Methods And Results: All myocardial territories are accessed via a 4- to 6-cm left fifth intercostal thoracotomy. An apical positioner and epicardial stabilizer are introduced into the chest through the subxyphoid and left seventh intercostal spaces, respectively. The left internal thoracic artery is used to graft the left anterior descending artery, and radial artery or saphenous vein segments are used to graft the lateral and inferior myocardial territories. Proximal anastomoses are performed directly onto the aorta or from the left internal thoracic artery as a T-graft. In the first 450 consecutive MICS CABG procedures at our 2 centers, mean+/-SD age was 62.3+/-10.7 years and 123 patients were female (27%). The average number of grafts was 2.1+/-0.7, with complete revascularization in 95% of patients. There were 34 patients in whom cardiopulmonary bypass was used (7.6%), 17 conversions to sternotomy (3.8%), and 10 reinterventions for bleeding (2.2%). Perioperative mortality occurred in 6 patients (1.3%).

Conclusions: MICS CABG is feasible and has excellent procedural and short-term outcomes. This operation could potentially make multivessel minimally invasive coronary surgery safe, effective, and more widely available.
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http://dx.doi.org/10.1161/CIRCULATIONAHA.108.840041DOI Listing
September 2009

Clinical factors associated with outcome in patients with metastatic clear-cell renal cell carcinoma treated with vascular endothelial growth factor-targeted therapy.

Cancer 2007 Aug;110(3):543-50

Cleveland Clinic Taussig Cancer Center, Cleveland, Ohio, USA.

Background: Therapy targeted against the vascular endothelial growth factor (VEGF) pathway is a standard of care for patients with metastatic renal cell carcinoma (RCC). The identification of patients who are more likely to benefit from these agents is warranted.

Methods: In total, 120 patients with metastatic clear-cell RCC received bevacizumab, sorafenib, sunitinib, or axitinib on 1 of 9 prospective clinical trials at the Cleveland Clinic. Clinical features associated with outcome were identified by univariate analysis; then, a stepwise modeling approach based on Cox proportional hazards regression was used to identify independent prognostic factors and to form a model for progression-free survival (PFS). A bootstrap algorithm was used to provide internal validation.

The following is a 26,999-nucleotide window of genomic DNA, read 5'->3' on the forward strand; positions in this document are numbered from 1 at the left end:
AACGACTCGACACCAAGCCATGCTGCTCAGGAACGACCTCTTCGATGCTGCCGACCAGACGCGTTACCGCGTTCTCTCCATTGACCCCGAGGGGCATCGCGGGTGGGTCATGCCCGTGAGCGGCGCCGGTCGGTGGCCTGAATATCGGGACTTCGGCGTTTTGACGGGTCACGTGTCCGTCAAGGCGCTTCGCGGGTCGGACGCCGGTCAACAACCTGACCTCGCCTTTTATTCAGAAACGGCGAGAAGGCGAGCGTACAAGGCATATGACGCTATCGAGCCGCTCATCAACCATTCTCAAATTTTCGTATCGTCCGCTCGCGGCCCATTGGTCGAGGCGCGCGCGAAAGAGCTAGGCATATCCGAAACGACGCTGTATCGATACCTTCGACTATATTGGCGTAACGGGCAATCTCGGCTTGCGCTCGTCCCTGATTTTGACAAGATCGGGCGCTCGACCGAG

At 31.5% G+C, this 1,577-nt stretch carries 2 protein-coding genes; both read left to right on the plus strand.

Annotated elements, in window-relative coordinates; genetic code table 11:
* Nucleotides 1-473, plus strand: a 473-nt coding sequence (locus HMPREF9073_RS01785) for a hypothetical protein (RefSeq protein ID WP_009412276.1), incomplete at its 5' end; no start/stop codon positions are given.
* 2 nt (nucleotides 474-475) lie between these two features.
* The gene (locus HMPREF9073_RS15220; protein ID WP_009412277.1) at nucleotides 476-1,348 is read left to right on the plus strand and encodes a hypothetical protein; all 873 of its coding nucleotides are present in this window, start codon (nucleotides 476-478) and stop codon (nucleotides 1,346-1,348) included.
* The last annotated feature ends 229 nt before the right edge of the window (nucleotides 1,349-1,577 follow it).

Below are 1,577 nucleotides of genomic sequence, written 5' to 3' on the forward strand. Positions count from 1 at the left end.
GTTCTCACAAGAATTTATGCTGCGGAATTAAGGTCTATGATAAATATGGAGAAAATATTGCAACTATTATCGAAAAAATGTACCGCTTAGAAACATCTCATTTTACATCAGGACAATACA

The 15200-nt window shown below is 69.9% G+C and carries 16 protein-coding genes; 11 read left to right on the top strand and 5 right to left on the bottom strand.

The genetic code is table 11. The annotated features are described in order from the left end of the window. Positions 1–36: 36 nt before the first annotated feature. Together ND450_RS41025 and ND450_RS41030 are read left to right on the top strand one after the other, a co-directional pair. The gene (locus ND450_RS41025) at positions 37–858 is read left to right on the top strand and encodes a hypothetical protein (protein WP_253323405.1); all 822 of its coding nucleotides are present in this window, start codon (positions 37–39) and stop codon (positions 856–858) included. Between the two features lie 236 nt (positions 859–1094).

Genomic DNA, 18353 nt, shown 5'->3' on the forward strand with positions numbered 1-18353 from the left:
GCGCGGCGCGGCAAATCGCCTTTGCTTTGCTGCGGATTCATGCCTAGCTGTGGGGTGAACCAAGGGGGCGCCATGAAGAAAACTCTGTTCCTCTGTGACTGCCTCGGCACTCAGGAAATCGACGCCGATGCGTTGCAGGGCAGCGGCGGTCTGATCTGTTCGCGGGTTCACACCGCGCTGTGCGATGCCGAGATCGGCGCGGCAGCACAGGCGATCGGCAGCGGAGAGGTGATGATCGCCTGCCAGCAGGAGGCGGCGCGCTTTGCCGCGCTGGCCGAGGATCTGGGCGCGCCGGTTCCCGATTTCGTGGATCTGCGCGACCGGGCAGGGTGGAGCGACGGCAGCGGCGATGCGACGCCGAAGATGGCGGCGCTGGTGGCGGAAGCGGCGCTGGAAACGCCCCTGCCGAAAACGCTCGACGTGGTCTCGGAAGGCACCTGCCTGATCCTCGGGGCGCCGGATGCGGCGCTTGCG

Results: The overall median PFS was 13.8 months, and the objective response according to the Response Criteria in Solid Tumors was 34%. Multivariate analysis identified time from diagnosis to current treatment <2 years; baseline platelet and neutrophil counts >300 K/microL and >4.5 K/microL, respectively; baseline corrected serum calcium <8.5 mg/dL or >10 mg/dL; and initial Eastern Cooperative Oncology Group performance status >0 as independent, adverse prognostic factors (PF) for PFS. Three prognostic subgroups were formed based on the number of adverse prognostic factors present. The median PFS in patients with 0 or 1 adverse prognostic factor was 20.1 months compared with 13 months in patients with 2 adverse prognostic factors and 3.9 months in patients with >2 adverse prognostic factors.

Conclusions: Five independent prognostic factors for predicting PFS were identified and were used to categorize patients with metastatic RCC who received VEGF-targeted therapies into 3 risk groups. These prognostic factors can be incorporated into patient care and clinical trials that use such novel, VEGF-targeted agents.
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http://dx.doi.org/10.1002/cncr.22827DOI Listing
August 2007